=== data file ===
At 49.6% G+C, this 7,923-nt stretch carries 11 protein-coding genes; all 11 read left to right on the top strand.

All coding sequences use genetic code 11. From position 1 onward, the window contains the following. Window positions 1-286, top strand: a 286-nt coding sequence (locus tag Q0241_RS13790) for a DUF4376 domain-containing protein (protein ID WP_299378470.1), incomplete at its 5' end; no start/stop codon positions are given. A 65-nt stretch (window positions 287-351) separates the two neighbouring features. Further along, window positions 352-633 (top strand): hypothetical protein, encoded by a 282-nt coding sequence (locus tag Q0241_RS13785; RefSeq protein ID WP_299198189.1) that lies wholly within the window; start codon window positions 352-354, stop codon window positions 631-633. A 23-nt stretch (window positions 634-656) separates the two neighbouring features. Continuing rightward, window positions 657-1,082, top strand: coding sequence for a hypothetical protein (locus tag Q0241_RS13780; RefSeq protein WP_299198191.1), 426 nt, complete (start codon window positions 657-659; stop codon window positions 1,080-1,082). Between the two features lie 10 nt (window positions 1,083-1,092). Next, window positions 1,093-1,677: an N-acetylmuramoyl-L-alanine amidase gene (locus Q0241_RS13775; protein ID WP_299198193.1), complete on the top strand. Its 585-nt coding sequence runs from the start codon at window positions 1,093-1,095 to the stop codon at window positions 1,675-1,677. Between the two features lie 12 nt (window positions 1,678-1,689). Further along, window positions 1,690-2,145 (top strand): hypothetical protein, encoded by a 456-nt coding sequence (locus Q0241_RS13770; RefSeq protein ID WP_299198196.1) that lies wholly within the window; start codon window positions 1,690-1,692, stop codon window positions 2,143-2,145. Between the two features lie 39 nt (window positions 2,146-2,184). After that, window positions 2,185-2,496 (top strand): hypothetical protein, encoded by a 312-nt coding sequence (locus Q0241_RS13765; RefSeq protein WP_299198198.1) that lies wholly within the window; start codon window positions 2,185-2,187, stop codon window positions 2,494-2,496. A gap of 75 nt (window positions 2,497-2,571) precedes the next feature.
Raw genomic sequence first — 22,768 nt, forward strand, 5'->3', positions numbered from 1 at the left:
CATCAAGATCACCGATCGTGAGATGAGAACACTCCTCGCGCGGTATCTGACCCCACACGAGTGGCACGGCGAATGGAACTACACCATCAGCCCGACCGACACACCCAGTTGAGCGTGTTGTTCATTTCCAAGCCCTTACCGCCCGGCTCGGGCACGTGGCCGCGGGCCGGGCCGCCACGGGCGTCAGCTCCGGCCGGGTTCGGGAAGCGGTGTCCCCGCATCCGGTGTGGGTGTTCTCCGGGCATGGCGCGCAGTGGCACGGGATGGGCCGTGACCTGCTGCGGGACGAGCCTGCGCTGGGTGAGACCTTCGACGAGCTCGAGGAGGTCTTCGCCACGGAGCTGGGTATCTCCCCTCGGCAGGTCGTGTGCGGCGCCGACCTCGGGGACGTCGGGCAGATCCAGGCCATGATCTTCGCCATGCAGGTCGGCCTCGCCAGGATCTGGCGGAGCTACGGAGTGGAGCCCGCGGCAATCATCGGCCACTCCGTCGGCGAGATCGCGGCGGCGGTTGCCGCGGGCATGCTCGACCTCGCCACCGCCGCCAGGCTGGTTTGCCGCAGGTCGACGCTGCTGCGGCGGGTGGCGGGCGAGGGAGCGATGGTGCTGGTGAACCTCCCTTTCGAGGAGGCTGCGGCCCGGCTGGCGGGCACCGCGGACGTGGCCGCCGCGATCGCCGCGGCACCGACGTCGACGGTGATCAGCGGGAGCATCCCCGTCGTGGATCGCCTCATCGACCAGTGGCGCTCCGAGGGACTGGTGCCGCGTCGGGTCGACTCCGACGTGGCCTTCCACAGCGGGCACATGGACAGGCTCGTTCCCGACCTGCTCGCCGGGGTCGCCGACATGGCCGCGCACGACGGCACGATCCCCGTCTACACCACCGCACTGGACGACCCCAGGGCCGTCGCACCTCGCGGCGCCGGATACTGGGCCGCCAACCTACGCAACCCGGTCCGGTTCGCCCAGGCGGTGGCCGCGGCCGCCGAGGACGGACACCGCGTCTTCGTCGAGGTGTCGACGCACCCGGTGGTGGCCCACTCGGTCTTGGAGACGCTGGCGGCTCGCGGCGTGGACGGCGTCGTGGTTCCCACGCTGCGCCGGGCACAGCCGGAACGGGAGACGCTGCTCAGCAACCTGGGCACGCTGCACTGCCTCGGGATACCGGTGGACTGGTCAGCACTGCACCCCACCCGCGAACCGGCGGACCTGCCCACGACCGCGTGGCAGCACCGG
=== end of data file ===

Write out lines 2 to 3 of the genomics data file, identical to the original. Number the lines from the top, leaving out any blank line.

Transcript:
All coding sequences use genetic code 11. From position 1 onward, the window contains the following. Window positions 1-286, top strand: a 286-nt coding sequence (locus tag Q0241_RS13790) for a DUF4376 domain-containing protein (protein ID WP_299378470.1), incomplete at its 5' end; no start/stop codon positions are given. A 65-nt stretch (window positions 287-351) separates the two neighbouring features. Further along, window positions 352-633 (top strand): hypothetical protein, encoded by a 282-nt coding sequence (locus tag Q0241_RS13785; RefSeq protein ID WP_299198189.1) that lies wholly within the window; start codon window positions 352-354, stop codon window positions 631-633. A 23-nt stretch (window positions 634-656) separates the two neighbouring features. Continuing rightward, window positions 657-1,082, top strand: coding sequence for a hypothetical protein (locus tag Q0241_RS13780; RefSeq protein WP_299198191.1), 426 nt, complete (start codon window positions 657-659; stop codon window positions 1,080-1,082). Between the two features lie 10 nt (window positions 1,083-1,092). Next, window positions 1,093-1,677: an N-acetylmuramoyl-L-alanine amidase gene (locus Q0241_RS13775; protein ID WP_299198193.1), complete on the top strand. Its 585-nt coding sequence runs from the start codon at window positions 1,093-1,095 to the stop codon at window positions 1,675-1,677. Between the two features lie 12 nt (window positions 1,678-1,689). Further along, window positions 1,690-2,145 (top strand): hypothetical protein, encoded by a 456-nt coding sequence (locus Q0241_RS13770; RefSeq protein ID WP_299198196.1) that lies wholly within the window; start codon window positions 1,690-1,692, stop codon window positions 2,143-2,145. Between the two features lie 39 nt (window positions 2,146-2,184). After that, window positions 2,185-2,496 (top strand): hypothetical protein, encoded by a 312-nt coding sequence (locus Q0241_RS13765; RefSeq protein WP_299198198.1) that lies wholly within the window; start codon window positions 2,185-2,187, stop codon window positions 2,494-2,496. A gap of 75 nt (window positions 2,497-2,571) precedes the next feature.
Raw genomic sequence first — 22,768 nt, forward strand, 5'->3', positions numbered from 1 at the left: